Firstly, if you’d like to play Javel-ein before reading on (there aren’t any spoilers below, but it might make for a better experience to play the game before going into the analysis), please visit my page. The updated version has a few nice improvements such as a boss, slightly improved sound, small level tweaks and a timer, but it was made afterwards. You can also find a short video of the first few levels here.
My take on this Ludum Dare’s theme was that You Only Get One Javelin. You can throw it to kill an enemy, but then you have to pick it up again. As a result you have to be careful when aiming to not just hit the enemy, but have the javelin easy to retrieve afterwards. My goal was to have a fun, fast, action-filled platformer with a plethora of levels exploring the mechanic to its full extent. I’m super happy with how it turned out but there are still things which could have gone better.
I should warn you that most of what I talk about in this post mortem is obvious stuff: falling (or not falling) for bad design/programming/planning habits.
Taking Time To Think
Before doing any coding or graphical assets, I went for a walk and gave myself plenty of time to come up with an idea. I reasoned there was no point spending the weekend making a game I wouldn’t enjoying making, or wouldn’t enjoy playing. Really cliché but also really important.
Deciding On A Style
Straight away I decided on a very particular style and stuck with it: Low color count pixel art with large blocks of the same color. No outlines, no dithering. No wasting time endlessly redoing graphical assets because I decided to completely change the style (this happens a lot). I quickly went with a color palette I’ve been eyeing for a while, and which I really hope to use again, DB’s 16 Color Palette. Immediately I started work on the tiles and the hero. My first hero designs were… not the best.
Not the best at all.
From there I built up all the art assets focusing mostly on keeping everything cohesive and I think things turned out pretty nicely in the end.
Testing Levels, THEN Tiling
This is really obvious but it’s something I’ve always done wrong in the past. Instead of:
- make a level using featureless blocks
- test it thoroughly
- add tiles, features and flourishes
I will often end up doing the following:
- make a level using featureless blocks
- add tiles, features and flourishes (wow, the level looks so good!)
- realize the level has huge problems and will need to be heavily reworked (oh.)
Like I said, really obvious. I managed to (mostly) get the order right this time.
I guess, for me at least, this is the big one.
When I began designing levels I focused mostly on exploring the mechanic of having to retrieve the javelin after each throw. I wanted to promote situations where the player would take out one enemy with the javelin, leap over a second enemy and reclaim the javelin moments before being attacked by a third enemy. While this does happen occasionally (especially in some of the later levels and the boss level), most of the time the best course of action is to aim at the enemy’s feet and quickly pick the javelin up afterwards. This led to combat being more methodical (think: jump throw kill grab jump throw kill grab) and less free form, which is what I was originally hoping for.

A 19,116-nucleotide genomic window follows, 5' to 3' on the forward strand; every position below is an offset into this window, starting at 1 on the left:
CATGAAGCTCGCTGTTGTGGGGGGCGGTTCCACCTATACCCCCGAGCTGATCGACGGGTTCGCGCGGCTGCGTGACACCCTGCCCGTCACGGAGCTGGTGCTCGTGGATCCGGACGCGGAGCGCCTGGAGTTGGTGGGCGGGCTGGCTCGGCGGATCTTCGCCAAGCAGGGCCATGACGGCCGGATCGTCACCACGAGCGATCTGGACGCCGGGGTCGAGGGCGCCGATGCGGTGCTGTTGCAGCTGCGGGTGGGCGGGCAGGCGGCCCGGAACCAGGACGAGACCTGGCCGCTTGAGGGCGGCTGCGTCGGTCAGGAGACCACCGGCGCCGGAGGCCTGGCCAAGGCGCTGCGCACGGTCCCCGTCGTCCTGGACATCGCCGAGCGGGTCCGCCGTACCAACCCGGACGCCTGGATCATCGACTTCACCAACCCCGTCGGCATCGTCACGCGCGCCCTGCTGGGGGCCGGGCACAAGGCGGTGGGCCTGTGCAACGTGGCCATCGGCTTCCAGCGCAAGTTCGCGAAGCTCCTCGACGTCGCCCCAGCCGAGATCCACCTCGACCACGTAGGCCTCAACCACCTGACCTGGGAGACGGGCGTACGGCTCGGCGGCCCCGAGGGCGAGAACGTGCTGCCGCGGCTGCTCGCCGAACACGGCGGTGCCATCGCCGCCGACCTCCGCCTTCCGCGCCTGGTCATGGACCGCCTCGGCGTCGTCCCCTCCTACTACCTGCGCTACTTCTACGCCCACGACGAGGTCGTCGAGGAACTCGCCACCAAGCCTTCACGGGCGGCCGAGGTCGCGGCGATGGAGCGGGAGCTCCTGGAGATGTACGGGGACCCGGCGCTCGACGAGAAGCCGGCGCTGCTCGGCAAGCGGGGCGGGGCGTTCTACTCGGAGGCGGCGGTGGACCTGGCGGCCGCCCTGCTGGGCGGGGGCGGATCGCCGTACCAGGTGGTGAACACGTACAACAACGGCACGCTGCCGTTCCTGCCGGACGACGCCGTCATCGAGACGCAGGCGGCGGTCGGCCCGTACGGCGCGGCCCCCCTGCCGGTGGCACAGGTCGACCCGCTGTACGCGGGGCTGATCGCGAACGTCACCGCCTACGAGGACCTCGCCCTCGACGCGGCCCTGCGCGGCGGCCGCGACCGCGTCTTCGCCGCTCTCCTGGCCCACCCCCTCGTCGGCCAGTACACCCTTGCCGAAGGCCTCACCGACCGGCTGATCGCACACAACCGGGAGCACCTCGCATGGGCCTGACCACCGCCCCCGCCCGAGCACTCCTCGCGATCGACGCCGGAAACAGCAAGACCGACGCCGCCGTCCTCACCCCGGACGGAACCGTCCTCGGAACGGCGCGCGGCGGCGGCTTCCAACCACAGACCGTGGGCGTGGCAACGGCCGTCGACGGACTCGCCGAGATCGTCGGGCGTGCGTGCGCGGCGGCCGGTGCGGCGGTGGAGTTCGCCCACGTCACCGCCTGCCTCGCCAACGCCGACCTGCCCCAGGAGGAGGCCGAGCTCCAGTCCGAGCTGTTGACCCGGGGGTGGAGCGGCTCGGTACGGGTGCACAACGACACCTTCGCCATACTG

One solution I thought of much too late was to implement platforms through which the javelin could pass (jump-through platforms, or grates, or something similar), since having enemies on these platforms would mean the player couldn’t always simply aim at the floor underneath the enemy.
Heavily related to combat is something else I had to leave out: more interesting enemies and traps. I had originally wanted to include enemies that shot at the player, as it would be tempting to pick them off from a distance but this would mean having a hard to retrieve javelin. I also would have liked to include reactive traps, ones that shot arrows or released an enemy when you triggered them.
Not much to say here except I need much more practice and experience when it comes to producing sound effects and music. Some players (quite rightly) found the sound effects unbalanced and others found them too harsh. Creating the sound effects earlier and getting feedback on them would have been very useful. As for the music, well, there isn’t any. And its absence is deafening. I spent a good deal of time trying to create appropriately ambient music with no success, and this is something I very badly need to work on.
In some ways this point sums up the previous two. Over the entire weekend, I wrote up only one list. Here it is, reproduced:
My goals for the next few hours are (in order of urgency):
- Create ground based monsters that chase after you.
- Create and refine a plethora of levels, without tiles.
- Tile the levels and add thematic features.
- Create a better jumping animation.
- Create a title screen.
- Add sound effects.
- Add music.
Let’s see how well this plan fares.
What’s great is that I managed to get through the first six points in this list! What isn’t as great is that there were dozens of smaller things I wanted to do or should have done, but forgot or set aside because I never had them written down anywhere. I would have benefited greatly from a constantly updating list of priorities.
Overall I had a great (yet sleep deprived) time creating Javel-ein and am really happy with how things went. The points I addressed are things I plan to keep in mind for the next Ludum Dare.
Thank you so much for reading this! I hoped you enjoyed it and perhaps even found it marginally useful somehow. If you give Javel-ein a go I would love to know what you think of it!